Originally posted on Saturday, September 4, 2004
Alyson is home from college for Labor Day weekend. While shes in town, she decided to get some homework done, a decision I heartily endorse. Her mission this time is to interview someone of a different faith. She chose her grandmother, a member of the Community of Christ (aka RLDS). Although I didnt witness this interview, I had it related to me in considerable detail by both Aly and Penny, who witnessed it but was forbidden to speak. Theyd have had to stick a cork in my mouth to keep me quiet, Im afraid. Apparently, the conversation went something like this:
Alyson: Who do you believe will go to heaven?
Grandma: I believe that everybody will go to heaven. Except murderers. I mean, if the murderers confess their murder and change their lives, then they will go to heaven, too.
Alyson: So youre sure that youre going to heaven.
Grandma: Well, you cant be sure until you die. You have to do the best that you can and hope that its enough. [I know this sounds like the guy in the FAITH video series, but thats what she said.]
Alyson: But I thought that you said that everybody would go to heaven.
Grandma: Yes, everybody will eventually go to heaven. First, theyll go to a holding place where theyll have the chance to learn about God and choose for him.
Alyson: And will they be able to choose against him?
Grandma: Yes, of course, because otherwise they wouldnt have free will.
Alyson: So what will happen to the people who choose for God?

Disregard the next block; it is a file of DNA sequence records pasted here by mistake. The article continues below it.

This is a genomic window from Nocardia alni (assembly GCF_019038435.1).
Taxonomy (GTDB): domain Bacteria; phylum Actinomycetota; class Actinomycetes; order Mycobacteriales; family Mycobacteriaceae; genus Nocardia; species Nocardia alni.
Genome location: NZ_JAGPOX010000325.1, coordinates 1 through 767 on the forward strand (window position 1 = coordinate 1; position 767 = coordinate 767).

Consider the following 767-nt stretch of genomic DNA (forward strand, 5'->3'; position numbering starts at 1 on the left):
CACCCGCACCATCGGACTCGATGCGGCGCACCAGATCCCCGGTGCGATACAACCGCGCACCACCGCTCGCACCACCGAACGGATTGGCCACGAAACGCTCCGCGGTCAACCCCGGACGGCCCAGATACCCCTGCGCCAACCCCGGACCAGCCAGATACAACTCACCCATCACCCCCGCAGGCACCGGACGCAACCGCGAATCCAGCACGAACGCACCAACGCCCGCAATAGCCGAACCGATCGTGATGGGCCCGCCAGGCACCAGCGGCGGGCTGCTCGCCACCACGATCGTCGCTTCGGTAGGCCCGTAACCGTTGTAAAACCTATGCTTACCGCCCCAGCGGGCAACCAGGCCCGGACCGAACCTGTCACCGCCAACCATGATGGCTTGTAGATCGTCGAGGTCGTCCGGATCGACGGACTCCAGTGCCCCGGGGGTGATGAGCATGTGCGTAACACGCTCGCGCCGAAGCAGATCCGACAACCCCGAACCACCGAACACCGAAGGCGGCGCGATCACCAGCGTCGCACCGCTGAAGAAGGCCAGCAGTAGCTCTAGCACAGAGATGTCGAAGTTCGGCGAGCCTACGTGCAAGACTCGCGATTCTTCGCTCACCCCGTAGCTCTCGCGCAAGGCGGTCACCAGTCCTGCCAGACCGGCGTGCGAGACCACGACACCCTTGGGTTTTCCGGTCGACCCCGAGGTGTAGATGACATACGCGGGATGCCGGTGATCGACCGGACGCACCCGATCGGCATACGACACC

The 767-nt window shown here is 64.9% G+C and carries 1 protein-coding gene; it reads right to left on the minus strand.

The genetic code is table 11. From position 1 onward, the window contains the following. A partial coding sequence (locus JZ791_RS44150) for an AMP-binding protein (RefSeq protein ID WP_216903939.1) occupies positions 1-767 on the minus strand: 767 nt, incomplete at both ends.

Grandma: Theyll go to heaven, of course.
Alyson: And the ones who choose against him?
Grandma: I dont think they will choose against him, because everybodys going to go to heaven.
Alyson: Why do you think thats so?
Grandma: Because God loves us and he wouldnt let any of us go to hell!
Wrong! If Id have been there Id have been yelling wrong at that point. Yes, God loves us, but that doesnt mean that God will just ignore our sins. How do I know this? If we havent figured it out by reading Hosea and Joel, then maybe we can find it from Amos. Sandwiched in history between Joels day and that of Hosea, Amos brought a sharp word of warning to the nations around Israel.
For three sins of Damascus, even for four, I will not turn back my wrath. Time after time, Amos speaks for God predicting the doom of the various nations surrounding Israel. Why were they doomed? For three sins, even for four. He doesnt name their sins, but presumably they know about them.
Whoever taught my mother-in-law that sin doesnt really matter did her a grave disservice. Yes, God loves us, and yes, he gives us every opportunity to escape the penalties of our sins, but God will punish sin in the end.
This ladys theology is confused to a dangerous degree. But we have no excuse to live in that sort of confusion. Those who trivialize sin do so at their own peril and sometimes at the peril of others.